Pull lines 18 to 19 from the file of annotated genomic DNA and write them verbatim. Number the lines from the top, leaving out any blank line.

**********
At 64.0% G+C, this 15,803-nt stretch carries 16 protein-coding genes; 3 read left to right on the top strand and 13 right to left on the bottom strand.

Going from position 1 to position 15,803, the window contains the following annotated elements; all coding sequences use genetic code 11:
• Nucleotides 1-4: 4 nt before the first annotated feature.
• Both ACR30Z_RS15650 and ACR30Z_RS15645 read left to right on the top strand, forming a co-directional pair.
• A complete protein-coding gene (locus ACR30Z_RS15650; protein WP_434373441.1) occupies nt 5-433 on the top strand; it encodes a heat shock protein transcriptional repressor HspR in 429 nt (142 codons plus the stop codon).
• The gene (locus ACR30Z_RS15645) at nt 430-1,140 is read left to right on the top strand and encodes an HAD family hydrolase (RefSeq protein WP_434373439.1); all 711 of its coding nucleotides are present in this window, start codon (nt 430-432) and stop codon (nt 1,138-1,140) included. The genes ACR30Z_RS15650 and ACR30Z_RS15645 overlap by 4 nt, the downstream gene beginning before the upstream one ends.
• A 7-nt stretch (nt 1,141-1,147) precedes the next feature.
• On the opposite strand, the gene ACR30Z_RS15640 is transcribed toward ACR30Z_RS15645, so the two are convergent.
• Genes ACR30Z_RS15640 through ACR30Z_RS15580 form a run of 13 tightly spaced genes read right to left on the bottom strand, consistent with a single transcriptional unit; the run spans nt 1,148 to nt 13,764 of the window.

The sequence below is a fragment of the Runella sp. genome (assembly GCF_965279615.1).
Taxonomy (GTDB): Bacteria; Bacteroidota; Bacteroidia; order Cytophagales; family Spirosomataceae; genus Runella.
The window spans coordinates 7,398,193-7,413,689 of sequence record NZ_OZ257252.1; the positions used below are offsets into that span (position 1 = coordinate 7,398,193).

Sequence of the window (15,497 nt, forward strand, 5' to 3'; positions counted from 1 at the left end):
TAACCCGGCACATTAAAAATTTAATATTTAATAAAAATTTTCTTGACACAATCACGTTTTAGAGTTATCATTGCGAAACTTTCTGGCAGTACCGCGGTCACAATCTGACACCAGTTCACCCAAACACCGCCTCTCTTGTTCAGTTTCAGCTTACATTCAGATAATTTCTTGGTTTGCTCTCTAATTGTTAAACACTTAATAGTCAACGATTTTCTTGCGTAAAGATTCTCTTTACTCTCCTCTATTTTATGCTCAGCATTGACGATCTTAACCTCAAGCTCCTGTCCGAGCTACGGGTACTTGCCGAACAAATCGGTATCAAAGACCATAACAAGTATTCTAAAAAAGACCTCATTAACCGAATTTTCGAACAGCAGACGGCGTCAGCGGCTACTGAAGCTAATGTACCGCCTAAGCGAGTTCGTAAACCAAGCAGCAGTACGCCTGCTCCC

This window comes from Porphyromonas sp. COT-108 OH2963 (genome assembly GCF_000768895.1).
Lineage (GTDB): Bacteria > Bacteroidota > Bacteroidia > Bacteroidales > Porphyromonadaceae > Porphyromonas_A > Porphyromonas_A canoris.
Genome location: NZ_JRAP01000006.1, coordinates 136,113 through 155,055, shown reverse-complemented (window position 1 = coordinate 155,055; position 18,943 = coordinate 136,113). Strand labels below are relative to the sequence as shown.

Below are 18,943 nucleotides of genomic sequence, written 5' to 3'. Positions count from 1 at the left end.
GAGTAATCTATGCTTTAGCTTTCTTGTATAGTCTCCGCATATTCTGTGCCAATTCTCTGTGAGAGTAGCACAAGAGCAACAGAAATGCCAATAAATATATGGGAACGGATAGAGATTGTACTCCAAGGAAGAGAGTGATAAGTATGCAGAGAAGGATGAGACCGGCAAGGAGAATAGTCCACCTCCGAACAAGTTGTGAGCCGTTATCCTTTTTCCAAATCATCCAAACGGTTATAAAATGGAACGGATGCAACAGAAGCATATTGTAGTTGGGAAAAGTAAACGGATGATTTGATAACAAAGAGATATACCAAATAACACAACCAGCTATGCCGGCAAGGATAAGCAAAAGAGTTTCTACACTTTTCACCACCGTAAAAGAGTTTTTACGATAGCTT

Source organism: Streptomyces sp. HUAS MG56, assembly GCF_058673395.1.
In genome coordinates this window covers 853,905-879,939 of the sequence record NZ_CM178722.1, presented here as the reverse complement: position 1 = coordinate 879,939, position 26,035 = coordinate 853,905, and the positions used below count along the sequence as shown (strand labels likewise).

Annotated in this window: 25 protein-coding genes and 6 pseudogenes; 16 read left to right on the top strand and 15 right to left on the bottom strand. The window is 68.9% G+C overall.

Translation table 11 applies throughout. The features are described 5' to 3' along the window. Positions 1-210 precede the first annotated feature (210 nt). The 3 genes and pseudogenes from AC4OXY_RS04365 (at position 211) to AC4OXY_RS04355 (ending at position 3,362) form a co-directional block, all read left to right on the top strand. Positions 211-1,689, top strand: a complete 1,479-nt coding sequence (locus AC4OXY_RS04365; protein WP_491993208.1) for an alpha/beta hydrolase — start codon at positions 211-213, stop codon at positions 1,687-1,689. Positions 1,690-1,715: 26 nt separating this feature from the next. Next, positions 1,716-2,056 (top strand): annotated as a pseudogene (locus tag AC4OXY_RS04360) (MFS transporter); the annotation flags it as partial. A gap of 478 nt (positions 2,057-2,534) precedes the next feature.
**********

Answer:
Below are 18,943 nucleotides of genomic sequence, written 5' to 3'. Positions count from 1 at the left end.
GAGTAATCTATGCTTTAGCTTTCTTGTATAGTCTCCGCATATTCTGTGCCAATTCTCTGTGAGAGTAGCACAAGAGCAACAGAAATGCCAATAAATATATGGGAACGGATAGAGATTGTACTCCAAGGAAGAGAGTGATAAGTATGCAGAGAAGGATGAGACCGGCAAGGAGAATAGTCCACCTCCGAACAAGTTGTGAGCCGTTATCCTTTTTCCAAATCATCCAAACGGTTATAAAATGGAACGGATGCAACAGAAGCATATTGTAGTTGGGAAAAGTAAACGGATGATTTGATAACAAAGAGATATACCAAATAACACAACCAGCTATGCCGGCAAGGATAAGCAAAAGAGTTTCTACACTTTTCACCACCGTAAAAGAGTTTTTACGATAGCTT